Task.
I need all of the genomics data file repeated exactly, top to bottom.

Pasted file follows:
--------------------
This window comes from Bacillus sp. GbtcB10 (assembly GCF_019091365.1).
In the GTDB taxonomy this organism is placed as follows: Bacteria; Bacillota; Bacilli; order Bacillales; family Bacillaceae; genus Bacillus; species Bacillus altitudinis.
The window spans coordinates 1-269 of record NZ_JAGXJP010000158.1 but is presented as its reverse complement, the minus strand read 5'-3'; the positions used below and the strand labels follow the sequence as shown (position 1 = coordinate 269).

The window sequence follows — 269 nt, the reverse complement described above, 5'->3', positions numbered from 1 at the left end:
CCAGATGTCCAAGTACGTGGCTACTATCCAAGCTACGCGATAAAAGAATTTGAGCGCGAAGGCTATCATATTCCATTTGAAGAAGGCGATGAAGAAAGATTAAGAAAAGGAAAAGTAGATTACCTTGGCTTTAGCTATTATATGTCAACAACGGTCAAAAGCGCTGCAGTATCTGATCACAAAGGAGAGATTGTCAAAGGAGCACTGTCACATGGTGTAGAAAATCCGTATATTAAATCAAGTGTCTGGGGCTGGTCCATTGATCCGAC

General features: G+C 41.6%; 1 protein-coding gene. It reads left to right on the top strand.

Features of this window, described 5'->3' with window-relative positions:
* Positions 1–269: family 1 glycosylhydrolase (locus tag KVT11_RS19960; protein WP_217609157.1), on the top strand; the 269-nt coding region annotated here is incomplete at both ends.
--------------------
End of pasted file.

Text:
This window comes from Bacillus sp. GbtcB10 (assembly GCF_019091365.1).
In the GTDB taxonomy this organism is placed as follows: Bacteria; Bacillota; Bacilli; order Bacillales; family Bacillaceae; genus Bacillus; species Bacillus altitudinis.
The window spans coordinates 1-269 of record NZ_JAGXJP010000158.1 but is presented as its reverse complement, the minus strand read 5'-3'; the positions used below and the strand labels follow the sequence as shown (position 1 = coordinate 269).

The window sequence follows — 269 nt, the reverse complement described above, 5'->3', positions numbered from 1 at the left end:
CCAGATGTCCAAGTACGTGGCTACTATCCAAGCTACGCGATAAAAGAATTTGAGCGCGAAGGCTATCATATTCCATTTGAAGAAGGCGATGAAGAAAGATTAAGAAAAGGAAAAGTAGATTACCTTGGCTTTAGCTATTATATGTCAACAACGGTCAAAAGCGCTGCAGTATCTGATCACAAAGGAGAGATTGTCAAAGGAGCACTGTCACATGGTGTAGAAAATCCGTATATTAAATCAAGTGTCTGGGGCTGGTCCATTGATCCGAC

General features: G+C 41.6%; 1 protein-coding gene. It reads left to right on the top strand.

Features of this window, described 5'->3' with window-relative positions:
* Positions 1–269: family 1 glycosylhydrolase (locus tag KVT11_RS19960; protein WP_217609157.1), on the top strand; the 269-nt coding region annotated here is incomplete at both ends.